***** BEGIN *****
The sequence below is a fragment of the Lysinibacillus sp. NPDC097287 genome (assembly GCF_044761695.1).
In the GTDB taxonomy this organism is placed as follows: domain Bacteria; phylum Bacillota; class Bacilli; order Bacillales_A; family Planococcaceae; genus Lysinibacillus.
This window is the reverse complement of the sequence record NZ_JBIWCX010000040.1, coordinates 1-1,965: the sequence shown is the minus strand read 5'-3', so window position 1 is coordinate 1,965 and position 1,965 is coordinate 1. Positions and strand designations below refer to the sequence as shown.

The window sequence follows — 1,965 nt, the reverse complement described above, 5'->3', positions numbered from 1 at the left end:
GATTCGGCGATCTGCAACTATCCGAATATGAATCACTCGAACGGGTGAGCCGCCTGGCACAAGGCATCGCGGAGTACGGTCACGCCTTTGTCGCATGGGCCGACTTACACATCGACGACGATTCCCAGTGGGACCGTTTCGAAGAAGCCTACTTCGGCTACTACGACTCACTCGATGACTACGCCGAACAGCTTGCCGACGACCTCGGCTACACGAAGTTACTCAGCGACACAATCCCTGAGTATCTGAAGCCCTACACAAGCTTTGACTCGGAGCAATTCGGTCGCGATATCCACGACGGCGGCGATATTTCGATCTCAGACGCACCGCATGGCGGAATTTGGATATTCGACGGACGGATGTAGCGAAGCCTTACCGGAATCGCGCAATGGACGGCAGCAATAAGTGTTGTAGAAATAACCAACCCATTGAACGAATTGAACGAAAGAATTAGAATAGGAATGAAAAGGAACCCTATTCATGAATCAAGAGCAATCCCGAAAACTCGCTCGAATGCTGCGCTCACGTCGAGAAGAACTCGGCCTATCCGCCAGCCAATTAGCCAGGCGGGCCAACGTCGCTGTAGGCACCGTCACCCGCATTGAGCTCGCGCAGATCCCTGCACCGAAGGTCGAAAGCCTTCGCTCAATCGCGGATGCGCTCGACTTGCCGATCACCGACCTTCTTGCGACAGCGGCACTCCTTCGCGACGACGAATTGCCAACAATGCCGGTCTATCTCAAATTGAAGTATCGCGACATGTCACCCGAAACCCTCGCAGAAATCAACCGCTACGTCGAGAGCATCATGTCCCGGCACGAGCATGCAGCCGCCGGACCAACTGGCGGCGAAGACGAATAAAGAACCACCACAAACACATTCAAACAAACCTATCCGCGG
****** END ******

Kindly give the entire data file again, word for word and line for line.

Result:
The sequence below is a fragment of the Lysinibacillus sp. NPDC097287 genome (assembly GCF_044761695.1).
In the GTDB taxonomy this organism is placed as follows: domain Bacteria; phylum Bacillota; class Bacilli; order Bacillales_A; family Planococcaceae; genus Lysinibacillus.
This window is the reverse complement of the sequence record NZ_JBIWCX010000040.1, coordinates 1-1,965: the sequence shown is the minus strand read 5'-3', so window position 1 is coordinate 1,965 and position 1,965 is coordinate 1. Positions and strand designations below refer to the sequence as shown.

The window sequence follows — 1,965 nt, the reverse complement described above, 5'->3', positions numbered from 1 at the left end:
GATTCGGCGATCTGCAACTATCCGAATATGAATCACTCGAACGGGTGAGCCGCCTGGCACAAGGCATCGCGGAGTACGGTCACGCCTTTGTCGCATGGGCCGACTTACACATCGACGACGATTCCCAGTGGGACCGTTTCGAAGAAGCCTACTTCGGCTACTACGACTCACTCGATGACTACGCCGAACAGCTTGCCGACGACCTCGGCTACACGAAGTTACTCAGCGACACAATCCCTGAGTATCTGAAGCCCTACACAAGCTTTGACTCGGAGCAATTCGGTCGCGATATCCACGACGGCGGCGATATTTCGATCTCAGACGCACCGCATGGCGGAATTTGGATATTCGACGGACGGATGTAGCGAAGCCTTACCGGAATCGCGCAATGGACGGCAGCAATAAGTGTTGTAGAAATAACCAACCCATTGAACGAATTGAACGAAAGAATTAGAATAGGAATGAAAAGGAACCCTATTCATGAATCAAGAGCAATCCCGAAAACTCGCTCGAATGCTGCGCTCACGTCGAGAAGAACTCGGCCTATCCGCCAGCCAATTAGCCAGGCGGGCCAACGTCGCTGTAGGCACCGTCACCCGCATTGAGCTCGCGCAGATCCCTGCACCGAAGGTCGAAAGCCTTCGCTCAATCGCGGATGCGCTCGACTTGCCGATCACCGACCTTCTTGCGACAGCGGCACTCCTTCGCGACGACGAATTGCCAACAATGCCGGTCTATCTCAAATTGAAGTATCGCGACATGTCACCCGAAACCCTCGCAGAAATCAACCGCTACGTCGAGAGCATCATGTCCCGGCACGAGCATGCAGCCGCCGGACCAACTGGCGGCGAAGACGAATAAAGAACCACCACAAACACATTCAAACAAACCTATCCGCGG